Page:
What does one make of the surprising visit of Prime Minister Narendra Modi to the Gopalapuram residence of former Tamil Nadu chief minister Muthuvel Karunanidhi last week? Is he looking for a new alliance with Karunanidhi’s DMK? Is he trying to confuse the political parties in Tamil Nadu? Does he want to send shock waves to the DMK’s ally, the Congress? Or, is he investing in a future alliance with the Dravidian party?
Interestingly, it was Modi who took the initiative for the meeting. Whatever might be his intentions; he had certainly stirred the hornet’s nest by his visit and added to the confusion further by inviting the old man to come to 7, Race Course Road to take rest. ‘Vanakkam Sir’, Modi greeted Karunanidhi as he held the hands of 93-year-old Karunanidhi seated in a motorised wheel chair during his 20-minute visit, which is seen as a step to a thaw between the two parties in opposite camps for more than 13 years.
No doubt that Modi has walked the extra mile for the optics. Though it was described as a ‘courtesy call,’ Modi’s decision to include it in his agenda at the 11th hour clearly indicated a loud and clear ‘political message’ that in politics there are no permanent enemies or permanent friends. Also few parties like the BJP and the DMK have shown skills of jumping from one camp to another.
The meeting assumes significance because this was the first time a top BJP leader had reached out to the Dravidian party since the DMK walked out of the NDA in 2004, and secondly it shows a significant shift in BJP’s strategy in Tamil Nadu. The result was immediate as the DMK decided to cancel its protests against demonetisation on November 8 citing the incessant rains in 8 districts as a reason. The Centre, on its part, sent its signal by the on-going income tax raids on the residences of AIADMK leader Sasikala and her nephew TTV Dinakaran. This was also a warning to the warring ruling AIADMK factions led by the E Palaniswamy and O Panneerselvam. The party split once, after Jayalalithaa’s death in December 2016 only to see the two groups come together to expel a third faction this year. The BJP’s dilemma is whether to go with the leaderless AIADMK, which will face anti incumbency or the cadre based DMK. The DMK’s chances, as of now, are fairly bright and this has not escaped the attention of the politically astute BJP.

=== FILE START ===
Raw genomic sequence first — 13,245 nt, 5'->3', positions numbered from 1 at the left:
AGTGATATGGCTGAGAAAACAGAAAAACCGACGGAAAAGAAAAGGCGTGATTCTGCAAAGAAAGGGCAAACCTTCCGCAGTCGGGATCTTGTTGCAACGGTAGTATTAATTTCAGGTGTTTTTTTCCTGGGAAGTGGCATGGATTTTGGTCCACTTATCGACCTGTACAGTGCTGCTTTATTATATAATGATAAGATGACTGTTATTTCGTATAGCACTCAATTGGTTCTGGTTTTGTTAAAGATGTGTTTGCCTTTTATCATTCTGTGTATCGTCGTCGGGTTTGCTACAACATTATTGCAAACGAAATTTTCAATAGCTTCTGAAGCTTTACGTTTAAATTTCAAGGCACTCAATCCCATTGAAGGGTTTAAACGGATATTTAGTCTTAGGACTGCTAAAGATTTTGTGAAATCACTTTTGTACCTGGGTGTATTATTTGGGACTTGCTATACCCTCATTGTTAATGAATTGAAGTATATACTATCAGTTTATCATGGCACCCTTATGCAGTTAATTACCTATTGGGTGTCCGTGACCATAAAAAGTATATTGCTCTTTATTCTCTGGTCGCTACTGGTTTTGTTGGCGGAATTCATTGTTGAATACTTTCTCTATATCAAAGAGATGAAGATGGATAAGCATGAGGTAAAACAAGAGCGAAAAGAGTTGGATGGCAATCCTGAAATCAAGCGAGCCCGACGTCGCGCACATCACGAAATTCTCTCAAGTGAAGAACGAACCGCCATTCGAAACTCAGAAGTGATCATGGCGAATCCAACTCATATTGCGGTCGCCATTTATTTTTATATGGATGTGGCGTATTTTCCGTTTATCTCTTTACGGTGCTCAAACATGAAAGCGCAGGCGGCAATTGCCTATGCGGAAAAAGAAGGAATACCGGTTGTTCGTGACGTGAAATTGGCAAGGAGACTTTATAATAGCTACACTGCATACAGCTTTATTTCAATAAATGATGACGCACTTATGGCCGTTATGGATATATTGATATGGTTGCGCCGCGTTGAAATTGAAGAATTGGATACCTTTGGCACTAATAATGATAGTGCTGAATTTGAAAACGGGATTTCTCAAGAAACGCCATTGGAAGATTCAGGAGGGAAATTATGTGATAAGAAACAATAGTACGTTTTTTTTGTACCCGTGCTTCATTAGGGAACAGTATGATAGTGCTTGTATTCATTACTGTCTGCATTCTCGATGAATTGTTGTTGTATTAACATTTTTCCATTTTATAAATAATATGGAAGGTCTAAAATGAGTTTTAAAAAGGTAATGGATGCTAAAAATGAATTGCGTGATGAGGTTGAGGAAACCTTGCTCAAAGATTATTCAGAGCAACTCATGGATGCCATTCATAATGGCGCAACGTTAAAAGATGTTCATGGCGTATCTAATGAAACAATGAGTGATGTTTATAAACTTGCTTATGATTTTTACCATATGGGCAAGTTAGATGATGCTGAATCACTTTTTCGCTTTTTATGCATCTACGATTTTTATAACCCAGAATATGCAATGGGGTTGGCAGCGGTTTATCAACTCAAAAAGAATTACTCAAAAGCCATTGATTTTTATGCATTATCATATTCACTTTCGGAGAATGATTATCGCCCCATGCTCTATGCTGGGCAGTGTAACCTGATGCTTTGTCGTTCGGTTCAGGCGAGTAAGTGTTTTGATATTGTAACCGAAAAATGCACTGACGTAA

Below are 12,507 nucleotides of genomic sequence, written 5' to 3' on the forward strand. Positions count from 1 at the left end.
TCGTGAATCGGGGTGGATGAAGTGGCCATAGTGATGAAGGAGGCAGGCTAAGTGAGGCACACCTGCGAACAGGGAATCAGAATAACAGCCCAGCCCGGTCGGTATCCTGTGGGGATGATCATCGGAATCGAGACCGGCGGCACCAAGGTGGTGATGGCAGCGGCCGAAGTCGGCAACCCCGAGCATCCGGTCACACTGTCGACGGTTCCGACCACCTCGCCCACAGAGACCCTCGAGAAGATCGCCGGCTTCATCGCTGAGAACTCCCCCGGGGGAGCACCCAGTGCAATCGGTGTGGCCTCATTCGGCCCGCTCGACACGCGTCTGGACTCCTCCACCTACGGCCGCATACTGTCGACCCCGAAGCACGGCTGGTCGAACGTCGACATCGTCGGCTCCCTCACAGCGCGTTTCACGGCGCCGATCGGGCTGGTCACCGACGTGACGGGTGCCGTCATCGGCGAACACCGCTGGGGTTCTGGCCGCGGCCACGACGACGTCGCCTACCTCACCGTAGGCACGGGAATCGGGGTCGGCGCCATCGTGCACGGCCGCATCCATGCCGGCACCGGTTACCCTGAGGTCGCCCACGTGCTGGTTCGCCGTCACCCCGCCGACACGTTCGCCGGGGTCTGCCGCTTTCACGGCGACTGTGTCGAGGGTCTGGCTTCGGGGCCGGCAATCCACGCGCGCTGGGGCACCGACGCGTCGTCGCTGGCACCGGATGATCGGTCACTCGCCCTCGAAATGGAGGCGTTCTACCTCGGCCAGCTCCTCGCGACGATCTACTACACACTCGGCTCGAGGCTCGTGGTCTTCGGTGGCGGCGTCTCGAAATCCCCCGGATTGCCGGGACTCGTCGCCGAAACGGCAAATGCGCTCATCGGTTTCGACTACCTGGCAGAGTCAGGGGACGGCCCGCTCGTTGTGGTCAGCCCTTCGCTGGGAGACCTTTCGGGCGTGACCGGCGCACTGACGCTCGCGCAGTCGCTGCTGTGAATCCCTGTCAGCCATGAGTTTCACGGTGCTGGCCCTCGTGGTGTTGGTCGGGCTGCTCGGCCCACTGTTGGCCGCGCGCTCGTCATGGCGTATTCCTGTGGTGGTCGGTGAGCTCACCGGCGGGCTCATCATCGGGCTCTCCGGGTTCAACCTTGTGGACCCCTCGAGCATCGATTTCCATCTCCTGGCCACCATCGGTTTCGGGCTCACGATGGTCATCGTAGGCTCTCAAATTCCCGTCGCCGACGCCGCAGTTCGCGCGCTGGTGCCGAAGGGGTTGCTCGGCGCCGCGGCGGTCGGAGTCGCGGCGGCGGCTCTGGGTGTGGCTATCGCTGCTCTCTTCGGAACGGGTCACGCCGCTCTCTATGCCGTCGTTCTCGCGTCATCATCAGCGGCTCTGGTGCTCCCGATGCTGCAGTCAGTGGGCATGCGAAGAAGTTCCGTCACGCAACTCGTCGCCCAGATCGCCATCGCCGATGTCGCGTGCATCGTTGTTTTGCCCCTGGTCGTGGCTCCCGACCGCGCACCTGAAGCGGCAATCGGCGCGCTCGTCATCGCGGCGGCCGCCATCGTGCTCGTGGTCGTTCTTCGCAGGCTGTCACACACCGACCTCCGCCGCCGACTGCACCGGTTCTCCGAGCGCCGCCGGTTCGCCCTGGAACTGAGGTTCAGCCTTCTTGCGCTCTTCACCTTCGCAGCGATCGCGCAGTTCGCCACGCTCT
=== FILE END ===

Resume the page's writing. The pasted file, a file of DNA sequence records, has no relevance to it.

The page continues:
Why did the BJP change its strategy in Tamil Nadu? It is no big secret that the party is looking to expand in the south, West Bengal, Odisha and the Northeast. With 39 MPs, Tamil Nadu is an important state for the BJP, a marginal player in the state, to risk its bets on a single party. While the BJP has to contend with the Congress in Kerala and Karnataka, regional parties dominate Tamil Nadu, Andhra Pradesh and Telangana. In Tamil Nadu there is a vacuum after the death of the AIADMK supremo J Jayalalithaa. Though the BJP has brokered peace between the OPS and EPS factions, stability is eluding. A divided AIADMK may be a useful ally in Parliament but does not guarantee success in elections. The DMK, in BJP’s current assessment seems to be a reliable ally for the 2019 polls. After all, the DMK had been in NDA earlier and had proved to be an undemanding ally. Moreover, the entry of matinee idols Kamal Haasan and Vijay Kant might add a new flavour to the state politics. The most important reason could be to break the Congress-DMK unity and lure the UPA ally to its side.
Even till two months ago, the BJP had not looked at this possibility of wooing the DMK. The BJP needs the Dravidian parties, as it has not been able to make a foothold in Tamil Nadu for decades because of its Brahminical nature. The BJP is seen as a North Indian party and its main problem will be the language, as even the most eloquent speakers like Vajpayee were not able to click in the state. Ram Mandir is not an emotional issue in the state while imposition of Hindi is. Though caste violence is common, religious violence is not known in the state.
The BJP is readying its battle plan for the 2019 polls and is looking towards southern India to offset any setbacks in central and northern India, where the party has swept in 2014. The BJP managers have formulated a threefold strategy to strengthen the BJP. The first is to get more NDA allies and mostly by weakening the UPA. JD(U) led by Nitish Kumar has already come to the NDA fold. The DMK also comes in this category.
The second is to expand its base by getting more party workers and more vote share in the country. The party has now 11 crore members, the largest party in the world. The third is to import leaders from other parties like it has done in Assam, UP, Goa, Manipur, Maharashtra and other states. The BJP is already ruling in 19 states, either by itself or with alliance partners. The prime minister was clearly testing the waters in the larger interest of the party’s ‘Mission South.’ (IPA Service)